Thierry Henry's first yellow card of the Champions' League campaign, for a non-existent handling offence in Moscow, may be regarded as a misfortune; his second, for a foul in the first minute of the return game, was certainly carelessness; to receive a third last Tuesday night, ruling him out of next week's deciding game in Group G, was utter stupidity.
"I concede that the booking I picked up wasn't very clever," was as much as Arsenal's captain would admit after barging into Hamburg's defender Joris Mathijsen long after the ball had gone. "It was the result of frustration," he added, ignoring the fact that Robin van Persie had just equalised for the home team with almost 40 minutes left in which to achieve the win Arsenal needed. Unlike four previous games at the Emirates Stadium, they duly did it once Theo Walcott had made his entrance as a substitute, even adding a third goal for good measure and returning to the top of the group table.
The upshot is that a draw in the final match away to Porto, who also have 10 points, will suffice, whether or not CSKA Moscow (eight points) win in Hamburg. But defeat could mean Arsenal failing to progress beyond the group stage for the first time since the bad old days of playing home games at Wembley seven years ago, a poss-ibility greatly enhanced by Henry's absence.
"I don't think I should be missing the game," he insisted. "For me, the two yellow cards I received in the games against CSKA were not bookings. In fact, [for] the first card, not only did the ref rule out a perfectly good goal, he booked me for handball! What can you do?"
Well, tread more carefully in the following games for a start. Instead, Henry clattered into a Moscow defender right at the start of the next match, and from the start of last Tuesday's game he appeared to be in one of his more petulant moods. "Disgraceful" was how one old pro in the press box summed up Henry's performance.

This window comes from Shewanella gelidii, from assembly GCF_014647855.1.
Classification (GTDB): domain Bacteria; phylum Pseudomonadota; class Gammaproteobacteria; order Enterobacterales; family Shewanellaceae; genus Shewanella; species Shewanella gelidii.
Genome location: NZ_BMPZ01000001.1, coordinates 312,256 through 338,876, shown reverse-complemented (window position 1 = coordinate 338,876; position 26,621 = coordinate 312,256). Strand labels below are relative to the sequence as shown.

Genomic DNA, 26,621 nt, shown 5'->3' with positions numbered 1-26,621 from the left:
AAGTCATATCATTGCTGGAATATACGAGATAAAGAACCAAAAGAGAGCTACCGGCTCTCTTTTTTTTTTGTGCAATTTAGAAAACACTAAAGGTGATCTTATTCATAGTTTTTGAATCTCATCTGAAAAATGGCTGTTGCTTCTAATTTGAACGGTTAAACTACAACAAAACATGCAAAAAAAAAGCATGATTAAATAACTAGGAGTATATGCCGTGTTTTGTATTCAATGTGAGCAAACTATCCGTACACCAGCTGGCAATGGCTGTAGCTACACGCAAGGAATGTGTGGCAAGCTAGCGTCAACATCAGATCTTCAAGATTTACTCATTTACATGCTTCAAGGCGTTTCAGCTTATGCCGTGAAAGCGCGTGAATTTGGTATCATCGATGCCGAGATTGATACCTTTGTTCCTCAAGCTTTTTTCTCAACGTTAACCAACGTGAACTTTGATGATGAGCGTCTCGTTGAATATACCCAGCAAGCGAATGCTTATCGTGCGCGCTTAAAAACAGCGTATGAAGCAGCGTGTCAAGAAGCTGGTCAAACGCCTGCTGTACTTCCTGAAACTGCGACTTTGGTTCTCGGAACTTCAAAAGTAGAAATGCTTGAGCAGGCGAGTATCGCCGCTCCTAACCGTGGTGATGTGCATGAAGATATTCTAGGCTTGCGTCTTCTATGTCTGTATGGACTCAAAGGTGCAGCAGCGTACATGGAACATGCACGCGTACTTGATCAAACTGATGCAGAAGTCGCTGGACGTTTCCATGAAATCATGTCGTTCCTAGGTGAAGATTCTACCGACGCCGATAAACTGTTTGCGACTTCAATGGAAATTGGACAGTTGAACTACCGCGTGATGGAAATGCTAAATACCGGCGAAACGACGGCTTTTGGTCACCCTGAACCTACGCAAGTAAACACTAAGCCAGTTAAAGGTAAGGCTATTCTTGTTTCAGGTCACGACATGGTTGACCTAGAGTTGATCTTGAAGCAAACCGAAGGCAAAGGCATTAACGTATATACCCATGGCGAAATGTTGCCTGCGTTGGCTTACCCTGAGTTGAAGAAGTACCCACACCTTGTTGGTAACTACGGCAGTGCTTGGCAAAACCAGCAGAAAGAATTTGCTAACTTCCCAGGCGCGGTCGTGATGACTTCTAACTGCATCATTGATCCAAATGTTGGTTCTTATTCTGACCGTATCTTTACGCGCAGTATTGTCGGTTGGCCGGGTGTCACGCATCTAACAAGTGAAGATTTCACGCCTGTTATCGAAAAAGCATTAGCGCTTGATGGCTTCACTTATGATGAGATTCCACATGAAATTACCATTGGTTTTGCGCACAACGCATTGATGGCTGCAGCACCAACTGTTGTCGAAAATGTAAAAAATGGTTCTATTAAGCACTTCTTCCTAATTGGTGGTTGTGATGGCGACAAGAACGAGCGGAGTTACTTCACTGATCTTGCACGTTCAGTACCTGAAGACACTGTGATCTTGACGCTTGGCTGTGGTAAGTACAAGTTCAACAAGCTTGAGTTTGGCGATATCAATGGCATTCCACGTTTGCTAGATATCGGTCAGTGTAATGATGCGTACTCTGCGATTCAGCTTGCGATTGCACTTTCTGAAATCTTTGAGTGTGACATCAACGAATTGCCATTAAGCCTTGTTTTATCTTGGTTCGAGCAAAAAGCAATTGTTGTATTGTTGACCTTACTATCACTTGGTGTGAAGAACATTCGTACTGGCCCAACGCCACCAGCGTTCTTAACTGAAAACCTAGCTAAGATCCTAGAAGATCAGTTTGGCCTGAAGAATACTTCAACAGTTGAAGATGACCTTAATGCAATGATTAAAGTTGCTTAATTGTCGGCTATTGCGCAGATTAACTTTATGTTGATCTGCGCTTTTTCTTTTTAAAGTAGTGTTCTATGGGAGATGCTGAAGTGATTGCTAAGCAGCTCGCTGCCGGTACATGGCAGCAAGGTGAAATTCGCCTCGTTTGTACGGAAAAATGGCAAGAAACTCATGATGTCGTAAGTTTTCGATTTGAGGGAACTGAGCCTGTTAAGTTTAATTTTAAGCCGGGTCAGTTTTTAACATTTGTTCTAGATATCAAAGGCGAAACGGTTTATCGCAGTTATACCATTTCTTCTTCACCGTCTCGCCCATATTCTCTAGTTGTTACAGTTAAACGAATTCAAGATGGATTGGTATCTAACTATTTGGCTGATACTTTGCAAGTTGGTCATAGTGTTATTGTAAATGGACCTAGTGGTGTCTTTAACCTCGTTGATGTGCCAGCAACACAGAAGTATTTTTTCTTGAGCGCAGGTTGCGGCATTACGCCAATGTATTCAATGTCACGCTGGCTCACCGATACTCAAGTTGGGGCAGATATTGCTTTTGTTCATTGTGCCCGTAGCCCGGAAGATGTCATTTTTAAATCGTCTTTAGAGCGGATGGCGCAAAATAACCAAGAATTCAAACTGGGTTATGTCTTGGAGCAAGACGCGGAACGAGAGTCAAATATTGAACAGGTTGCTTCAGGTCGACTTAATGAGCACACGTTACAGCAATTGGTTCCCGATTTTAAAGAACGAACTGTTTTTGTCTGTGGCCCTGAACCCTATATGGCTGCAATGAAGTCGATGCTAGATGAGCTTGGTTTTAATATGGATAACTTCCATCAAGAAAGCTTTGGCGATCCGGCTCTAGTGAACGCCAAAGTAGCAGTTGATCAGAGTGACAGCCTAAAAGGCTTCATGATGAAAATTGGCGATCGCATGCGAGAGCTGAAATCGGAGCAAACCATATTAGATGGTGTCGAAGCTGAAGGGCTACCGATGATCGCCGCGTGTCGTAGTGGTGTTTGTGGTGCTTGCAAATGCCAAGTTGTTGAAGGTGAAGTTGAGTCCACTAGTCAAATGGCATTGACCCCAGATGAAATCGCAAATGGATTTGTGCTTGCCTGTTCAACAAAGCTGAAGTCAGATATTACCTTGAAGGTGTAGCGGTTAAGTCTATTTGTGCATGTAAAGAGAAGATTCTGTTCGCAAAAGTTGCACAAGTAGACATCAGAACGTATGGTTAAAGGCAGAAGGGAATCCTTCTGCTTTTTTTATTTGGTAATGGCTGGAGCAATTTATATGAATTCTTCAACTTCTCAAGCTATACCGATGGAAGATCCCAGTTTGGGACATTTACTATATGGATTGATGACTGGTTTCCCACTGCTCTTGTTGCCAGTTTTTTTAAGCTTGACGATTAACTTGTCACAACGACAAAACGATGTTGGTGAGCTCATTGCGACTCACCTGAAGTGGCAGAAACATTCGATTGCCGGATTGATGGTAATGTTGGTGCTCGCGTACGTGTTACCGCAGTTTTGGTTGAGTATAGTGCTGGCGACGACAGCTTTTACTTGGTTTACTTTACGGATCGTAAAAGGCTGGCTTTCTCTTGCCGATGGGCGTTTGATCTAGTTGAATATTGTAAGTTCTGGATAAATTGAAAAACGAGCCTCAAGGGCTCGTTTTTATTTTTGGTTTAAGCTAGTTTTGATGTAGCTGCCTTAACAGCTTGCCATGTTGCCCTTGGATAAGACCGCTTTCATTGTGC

In other circumstances, Arsène Wenger, knowing that a third booking would mean a suspension, might have been tempted either to leave his star striker out or take him off. But the first 45 minutes against Newcastle the previous Saturday, played with Henry resting in the dugout, showed how enfeebled Arsenal can be without him.
On that occasion he came on at half-time to equalise with a sublime free-kick; this time, instead of relaxing a little once Van Persie scored, he senselessly barged into a surprised Mathijsen and paid the inevitable penalty. "That's stupid, to get a yellow card like that," the otherwise admiring Dutch defender said later. "I passed the ball and he was too late and went through on me and it's a yellow card of course. It was late, the ball was gone for two seconds."
Mathijsen, who was in the Holland defence against England the previous week, admitted there had been a certain amount of niggling with Henry earlier, though nothing out of the ordinary. "It happens all the time, sometimes me, sometimes him. I also push a little bit at corners, you have to do everything so he doesn't score, and maybe he was a bit frustrated about that. If you have too much respect for him he'll score a goal. Of course I have respect for all my opponents, but not too much.
"We had no points and Arsenal had to win, so the pressure was on them. We were fighting through the game because he wants to win. That's what he said to me, 'I do everything to win for the team', and I do too. When the final whistle's blown you shake hands, and he said, 'I hope you'll be the same against Moscow', and I took his shirt."
The quid pro quo, Mathijsen promised, is that Hamburg will do their very best against CSKA, not only to improve their dismal record in Europe and the Bundesliga this season, but bec-ause he bel-ieves Arsenal and Porto are the best teams in the group. For his part, Henry says: "I just have to accept the suspension. It won't be easy, as Porto are a good side, but we have a great spirit here and we can make it through to the next stage."
Emmanuel Adebayor will probably stand in for him, as he did when Arsenal produced their best result of the season in winning 1-0 away to Manchester United. The gangling Togolese striker, who scored the goal that day, said of next week's task: "Of course Thierry's very important and we know it'll be difficult without him. We have to do the job."
Arsenal ought still to be capable of that. But the man who is now captain of the club, the leading goal- scorer and the most capped international in their history has let them down with his indiscipline.Reuse content